Michael Horne

Michael Horne of Dorchester died on January 19, 2019, a day after his 76th birthday. He was born and raised in Gulfport, Mississippi and attended the University of Mississippi, where he met his wife, Carole.  After receiving his B.S. in 1965, he studied at Boston University with Abner Shimony, where he completed his Ph.D. in Physics in 1970.

That fall he joined the faculty of Stonehill College where he taught until his death. He loved teaching, especially courses for non-Physics majors. One such course was Quantum Mechanics and Relativity, where he took joy in revealing the beauty and simplicity of physics to this broader community. When he received Stonehill’s Distinguished Faculty Award in 2001, the title of his address to the College was “Quantum Mechanics for Everyone.”

From his dissertation on, he was interested in the foundations of physics, especially of quantum mechanics. He first became known for his work in developing the CHSH (Clauser, Horne, Shimony,  Holt) Inequality,  an empirically testable form of a theorem by the Scottish physicist, John Bell.  Bell’s work countered arguments by Albert Einstein and others that “hidden variables” were required to explain the apparently strange predictions of quantum mechanics.  Throughout his career he collaborated with leading physicists in America and Europe–especially at Boston University, M.I.T (in Clifford Shull’s lab), CCNY (with Daniel Greenberger), and the University of Vienna (with Anton Zeilinger)– exploring the mysteries of quantum entanglement and challenging Einstein’s contention that what happens to one object could not be linked with what happens to another object at a distance. The term GHZ (Greenberger, Horne, Zeilinger) is now a standard designation for the fundamental entangled state of three quantum particles that is often cited in quantum mechanics textbooks. This research was described in the widely-praised book, The Age of Entanglement: When Quantum Physics Was Reborn by Louisa Gilder.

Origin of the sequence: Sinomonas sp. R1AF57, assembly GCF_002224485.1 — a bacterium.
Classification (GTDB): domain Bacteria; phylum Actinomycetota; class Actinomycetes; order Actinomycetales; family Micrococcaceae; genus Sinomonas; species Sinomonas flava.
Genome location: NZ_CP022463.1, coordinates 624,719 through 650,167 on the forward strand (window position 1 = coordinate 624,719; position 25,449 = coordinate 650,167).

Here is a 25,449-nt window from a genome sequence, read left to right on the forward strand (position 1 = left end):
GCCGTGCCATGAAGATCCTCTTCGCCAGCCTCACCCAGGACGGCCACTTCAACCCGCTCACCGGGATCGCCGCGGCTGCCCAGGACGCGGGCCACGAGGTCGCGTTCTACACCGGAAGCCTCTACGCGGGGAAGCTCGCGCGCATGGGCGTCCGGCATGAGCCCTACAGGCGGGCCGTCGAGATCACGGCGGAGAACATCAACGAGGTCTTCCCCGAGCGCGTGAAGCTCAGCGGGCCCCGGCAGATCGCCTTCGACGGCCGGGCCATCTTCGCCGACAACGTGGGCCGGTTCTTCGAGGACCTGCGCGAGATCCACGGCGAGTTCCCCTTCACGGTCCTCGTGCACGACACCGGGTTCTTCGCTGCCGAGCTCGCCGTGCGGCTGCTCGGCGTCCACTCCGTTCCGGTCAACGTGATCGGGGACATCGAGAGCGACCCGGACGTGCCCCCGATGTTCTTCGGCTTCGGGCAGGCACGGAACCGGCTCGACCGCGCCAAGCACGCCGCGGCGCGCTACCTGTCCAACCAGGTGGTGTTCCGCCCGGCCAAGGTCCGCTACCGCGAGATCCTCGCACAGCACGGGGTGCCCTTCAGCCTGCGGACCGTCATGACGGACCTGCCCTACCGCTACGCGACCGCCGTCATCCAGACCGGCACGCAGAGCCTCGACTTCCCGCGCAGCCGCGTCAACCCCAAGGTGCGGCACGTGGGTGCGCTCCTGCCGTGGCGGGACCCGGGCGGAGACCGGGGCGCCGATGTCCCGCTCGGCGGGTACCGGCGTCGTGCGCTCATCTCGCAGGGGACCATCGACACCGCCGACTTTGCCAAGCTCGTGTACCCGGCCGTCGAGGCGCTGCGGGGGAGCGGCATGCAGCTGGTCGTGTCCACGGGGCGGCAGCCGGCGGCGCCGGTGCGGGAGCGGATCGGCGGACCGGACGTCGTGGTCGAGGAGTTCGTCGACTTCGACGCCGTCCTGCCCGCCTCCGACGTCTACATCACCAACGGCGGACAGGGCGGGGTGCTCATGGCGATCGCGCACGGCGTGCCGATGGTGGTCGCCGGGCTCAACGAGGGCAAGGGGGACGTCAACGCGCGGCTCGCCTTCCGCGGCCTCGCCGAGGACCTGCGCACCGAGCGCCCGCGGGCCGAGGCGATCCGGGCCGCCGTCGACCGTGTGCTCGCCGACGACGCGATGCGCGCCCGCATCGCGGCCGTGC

Mike had a lifelong passion for music, especially jazz, and from his high school days he played jazz drums. He also loved cooking, movies, especially classic movies, and traveling. He is survived by his wife, Carole Horne, his sister Miriam Northrop of Memphis; his brother-in-law Paul Robinson, the widower of his sister Patsy Robinson, of Culman, AL; his sisters and brother-in-law Lynda (Hank) Thompson of Birmingham; Jennifer McKeown (Alice Defler); Larry McKeown (Paula Bright); Kate McKeown (Michael Bills), all of Boulder, CO; along with many nieces and nephews. There will be a private gathering at a later date. Donations in his memory can be made to The Jazz Foundation of America’s program, The Cause, helping jazz musicians in need of services:  https://jazzfoundation.org/the-cause/.